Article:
Paul wasn't an eloquent, silver-tongued orator (2 Corinthians 2:1-4). Other preachers were more impressive (2 Corinthians 10:10; 11:5-6). But Paul knew that the power was in the Word itself, not in the sower. It is immaterial who plants a seed -- a bird, Johnny Appleseed, Jesus, Billy Graham, a Sunday school teacher, a parent, a friend. The power is in the seed itself. The seed alone has the power to grow, the power of life. Sowers are to sow -- regularly, faithfully, whether it is inconvenient or not:

"Preach the Word; be prepared in season and out of season; correct, rebuke and encourage -- with great patience and careful instruction." (2 Timothy 4:2)

"Do your best to present yourself to God as one approved, a workman who does not need to be ashamed and who correctly handles the word of truth." (2 Timothy 2:15)

Jesus doesn't emphasize the sower in this parable. Nor does he focus on the seed, the Word of God. The same seed can produce no crop or a huge crop -- it all depends upon the quality of the soil in which that seed is planted.

"He who has ears to hear, let him hear!" (Luke 8:8c). For each of the four soil-types, Jesus describes the results of the same powerful seed in four kinds of hearers. The parable is all about hearing.

Snatching the Word from the Heart (Luke 8:12)

"Those along the path are the ones who hear, and then the devil comes and takes away the word from their hearts, so that they may not believe and be saved." (8:12)

The first soil type is the hard-packed path between fields. The seed never sinks into the soil and the devil, represented in the parable by birds, gobbles up the seed before it can have any effect. These are the unbelievers who hear and have closed minds. They are unreceptive. The words just bounce off them. Sure, they may have a smart come-back to defend their unbelief, but the Word does not penetrate their shell, or germinate in their heart. You have some friends -- neighbors, relatives, business associates, friends at school -- who are like this. Jesus affirms that this kind of unbelief exists. Your words aren't at fault; it is their heart that resists -- though we need to work very hard to communicate the Word of God clearly, unimpeded by a poor witness in our own lives and actions.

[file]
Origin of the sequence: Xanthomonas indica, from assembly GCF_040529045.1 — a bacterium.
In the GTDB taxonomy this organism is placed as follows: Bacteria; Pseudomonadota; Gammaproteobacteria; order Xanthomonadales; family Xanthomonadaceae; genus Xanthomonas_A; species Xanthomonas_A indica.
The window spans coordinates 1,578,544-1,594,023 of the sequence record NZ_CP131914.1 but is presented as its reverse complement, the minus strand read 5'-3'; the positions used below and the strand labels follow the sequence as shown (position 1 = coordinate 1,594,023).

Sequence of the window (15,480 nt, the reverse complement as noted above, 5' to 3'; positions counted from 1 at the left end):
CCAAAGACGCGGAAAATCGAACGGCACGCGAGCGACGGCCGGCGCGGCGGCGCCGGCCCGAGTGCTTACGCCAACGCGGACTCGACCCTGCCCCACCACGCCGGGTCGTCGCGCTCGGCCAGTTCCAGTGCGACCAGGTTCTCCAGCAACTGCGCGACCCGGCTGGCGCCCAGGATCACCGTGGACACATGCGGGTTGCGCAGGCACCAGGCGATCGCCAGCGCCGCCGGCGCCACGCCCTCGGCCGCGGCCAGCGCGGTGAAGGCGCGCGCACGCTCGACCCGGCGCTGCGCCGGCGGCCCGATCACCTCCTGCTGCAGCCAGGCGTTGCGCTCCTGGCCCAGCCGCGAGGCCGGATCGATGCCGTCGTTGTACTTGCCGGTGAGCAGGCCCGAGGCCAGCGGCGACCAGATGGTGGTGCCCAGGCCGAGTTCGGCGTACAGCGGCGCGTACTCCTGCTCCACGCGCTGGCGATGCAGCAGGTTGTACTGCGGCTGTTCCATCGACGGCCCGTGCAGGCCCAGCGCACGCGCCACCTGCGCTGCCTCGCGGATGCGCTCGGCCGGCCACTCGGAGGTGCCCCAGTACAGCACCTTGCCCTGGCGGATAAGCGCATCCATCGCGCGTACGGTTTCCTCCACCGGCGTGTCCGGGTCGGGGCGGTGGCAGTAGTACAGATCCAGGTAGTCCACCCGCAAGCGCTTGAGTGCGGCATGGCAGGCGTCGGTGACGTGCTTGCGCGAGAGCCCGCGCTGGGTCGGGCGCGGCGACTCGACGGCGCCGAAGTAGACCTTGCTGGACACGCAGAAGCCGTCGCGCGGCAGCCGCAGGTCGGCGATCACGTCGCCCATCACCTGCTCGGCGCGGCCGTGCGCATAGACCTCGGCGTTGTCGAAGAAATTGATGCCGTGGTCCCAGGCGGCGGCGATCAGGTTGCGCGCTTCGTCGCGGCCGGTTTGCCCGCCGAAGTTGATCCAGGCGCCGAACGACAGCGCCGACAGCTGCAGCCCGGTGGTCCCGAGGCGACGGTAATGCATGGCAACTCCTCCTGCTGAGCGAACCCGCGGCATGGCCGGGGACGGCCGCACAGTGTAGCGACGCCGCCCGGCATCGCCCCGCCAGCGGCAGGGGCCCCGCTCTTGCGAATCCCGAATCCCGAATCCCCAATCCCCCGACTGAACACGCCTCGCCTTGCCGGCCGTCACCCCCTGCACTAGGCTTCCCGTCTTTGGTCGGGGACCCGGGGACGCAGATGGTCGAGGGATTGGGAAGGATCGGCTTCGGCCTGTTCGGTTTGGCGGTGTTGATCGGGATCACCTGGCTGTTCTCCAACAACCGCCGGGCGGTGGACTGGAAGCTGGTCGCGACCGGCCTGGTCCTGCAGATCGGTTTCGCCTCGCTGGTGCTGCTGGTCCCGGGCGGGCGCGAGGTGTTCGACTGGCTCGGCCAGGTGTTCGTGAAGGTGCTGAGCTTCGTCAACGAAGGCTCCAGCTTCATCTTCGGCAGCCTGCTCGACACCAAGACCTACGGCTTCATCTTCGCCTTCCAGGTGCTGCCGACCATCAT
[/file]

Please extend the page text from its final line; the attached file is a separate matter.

I'm going to step outside the parable for a moment to say that soil quality can change -- and sometimes change very rapidly. This isn't Jesus' point, and he doesn't even mention it in this connection. But think of what one plow furrow would do to the receptivity of the "path" soil. Now the seed can drop into the soil and germinate. It is no longer merely birdseed. Life's troubles and problems often have the effect of running a plow through our carefully constructed life and demolishing the values we once held to be true. Your friends may be utterly closed now. Accept that. But continue to pray that God will bring circumstances into their lives that will make them receptive to the Word. It happens -- not often, not always, but often enough to be a common theme in Christian testimony. "I once was blind, but now I see," wrote John Newton, a converted slave-ship captain in his hymn "Amazing Grace."234